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I want to extract the anti-diagonals of an array

m=array(1:18,c(3,3,2))

My best shot

k=dim(m)[3]

mn=matrix(nrow = k, ncol = 3)

for (i in 1:k){
  mn=diag(m[,,i][3:1,1:3])
  }

This returns 12 14 16, the anti-diagonal of the second matrix in the array. I want to achieve this

[1] 3  5  7
[2] 12 14 16

I want the “anti-diags” as arrays

Manually diag(m[,,1][3:1,1:3]) and diag(m[,,2][3:1,1:3]) works fine, but the array I’m working with is dim(c(3,3,22)), so I thought "loop!"

MQ: How to extract the anti-diagonals from an array using the loop? (better and elegant solutions are more than welcome)

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2 Answers 2

up vote 2 down vote accepted

This should work:

mn <- array(NA, dim=dim(m))
for (i in 1:dim(m)[3]){
   mn[,,i]=diag(m[,,i][cbind(3:1,1:3)])
              }

It was unclear whether you want the "anti-diag" to become the new diag, but that is what your code suggested as the intent. The form matrix[cbind(vec1,vec2)] pulls the (R,C) referenced elements from the matrix.

If you do not want them as arrays then this is an alternate result:

 mn <- array(NA, dim=c(2,3))
     for (i in 1:dim(m)[3]){
        mn[i,]=m[,,i][cbind(3:1,1:3)]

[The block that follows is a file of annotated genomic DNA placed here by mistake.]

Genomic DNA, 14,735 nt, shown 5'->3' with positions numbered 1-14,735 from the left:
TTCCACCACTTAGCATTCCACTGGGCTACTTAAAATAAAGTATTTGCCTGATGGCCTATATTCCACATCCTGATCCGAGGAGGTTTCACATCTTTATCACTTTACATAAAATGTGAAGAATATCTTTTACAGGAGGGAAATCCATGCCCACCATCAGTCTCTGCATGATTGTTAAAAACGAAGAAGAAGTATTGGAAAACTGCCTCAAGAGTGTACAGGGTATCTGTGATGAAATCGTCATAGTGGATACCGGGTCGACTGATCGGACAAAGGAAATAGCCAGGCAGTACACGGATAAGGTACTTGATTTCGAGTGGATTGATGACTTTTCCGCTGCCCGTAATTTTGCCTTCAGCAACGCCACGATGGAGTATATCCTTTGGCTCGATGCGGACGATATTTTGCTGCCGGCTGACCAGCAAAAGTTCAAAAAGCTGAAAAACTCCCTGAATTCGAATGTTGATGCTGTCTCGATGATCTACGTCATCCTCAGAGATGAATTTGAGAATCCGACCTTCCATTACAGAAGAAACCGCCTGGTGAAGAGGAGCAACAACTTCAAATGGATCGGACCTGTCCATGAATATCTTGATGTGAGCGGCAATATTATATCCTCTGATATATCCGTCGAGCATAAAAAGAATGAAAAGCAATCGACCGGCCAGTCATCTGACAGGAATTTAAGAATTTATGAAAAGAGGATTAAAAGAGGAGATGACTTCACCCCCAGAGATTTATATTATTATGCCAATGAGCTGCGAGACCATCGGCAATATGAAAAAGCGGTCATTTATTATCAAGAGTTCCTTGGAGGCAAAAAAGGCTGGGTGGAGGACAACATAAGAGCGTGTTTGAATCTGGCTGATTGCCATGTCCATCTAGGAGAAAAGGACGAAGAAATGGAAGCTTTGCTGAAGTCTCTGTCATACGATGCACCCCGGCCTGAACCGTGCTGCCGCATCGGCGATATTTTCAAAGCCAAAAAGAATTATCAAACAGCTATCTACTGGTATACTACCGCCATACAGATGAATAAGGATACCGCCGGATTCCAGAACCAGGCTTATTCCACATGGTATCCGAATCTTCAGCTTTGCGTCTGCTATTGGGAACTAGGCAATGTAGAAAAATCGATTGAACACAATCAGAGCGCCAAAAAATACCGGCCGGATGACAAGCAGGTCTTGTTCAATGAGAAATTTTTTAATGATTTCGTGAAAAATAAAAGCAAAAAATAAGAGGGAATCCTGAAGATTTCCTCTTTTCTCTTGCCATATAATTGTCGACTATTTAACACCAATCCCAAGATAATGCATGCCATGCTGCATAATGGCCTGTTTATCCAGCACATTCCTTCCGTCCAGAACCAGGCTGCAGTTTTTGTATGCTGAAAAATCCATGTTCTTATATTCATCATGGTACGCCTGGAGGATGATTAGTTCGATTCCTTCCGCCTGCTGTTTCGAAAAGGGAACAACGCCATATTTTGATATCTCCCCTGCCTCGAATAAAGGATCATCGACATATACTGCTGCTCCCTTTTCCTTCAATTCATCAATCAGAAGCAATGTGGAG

}
 mn
     [,1] [,2] [,3]
[1,]    3    5    7
[2,]   12   14   16

This is a loopless way of getting the same values:

 m[cbind( rep(3:1,2), rep(1:3,2), rep(1:2,each=3)) ]
[1]  3  5  7 12 14 16
share|improve this answer
    
Thank you @DWin. The second solution is what I'm looking for, I edited the question. Thanks for explaining the cbind in this case. –  Adam Aug 21 '13 at 9:15

You could use lapply across the third dimension and extract the anti-diagonal by first rotating the matrix ( see this great answer ) by reversing the column order and taking the diagonal of that. Basically like this...

out <- lapply( 1:dim(m)[3] , function(x) diag( t( apply( m[,,x] , 2 , rev ) ) ) )
[[1]]
[1] 3 5 7

[[2]]
[1] 12 14 16

If you need them glued together as an array then use do.call...

do.call( rbind , out )
     [,1] [,2] [,3]
[1,]    3    5    7
[2,]   12   14   16

In this particular case, a for loop will be much quicker (benchmark it) and you should use @DWin's answer.

It occurs to me that we can simplfy this a bit and avoid using lists and bad use of lapply (by assuming thatm is available outside the scope of lapply) because we can also simply apply across the third dimension of your matrices. So we can apply once to rotate the matrices, then take the diag of each rotated matrix like so...

rotM <- apply( m , 2:3 , rev )    
out <- t( apply( rotM , 3 , diag ) )
     [,1] [,2] [,3]
[1,]    3    5    7
[2,]   12   14   16
share|improve this answer
    
@SimononO101, one word awesome –  Adam Aug 21 '13 at 9:23
1  
@Adam thanks. I added a second solution which I think is a lot neater. –  Simon O'Hanlon Aug 21 '13 at 9:29
    
@SimononO101, Indeed DWin's quicker. But using lapply is awesome (for me) because I would not think of the ‘apply family’ in such cases –  Adam Aug 21 '13 at 9:33
    
@Adam: The swap of sapply for lapply would probably make the output a matrix although it would likely be column-oriented so t(sapply(...)) should give same output as do.call(rbind, lapply(...)). –  BondedDust Aug 21 '13 at 18:15
    
@DWin and Simono101. Thank you I have learnt a lot! –  Adam Aug 23 '13 at 7:09

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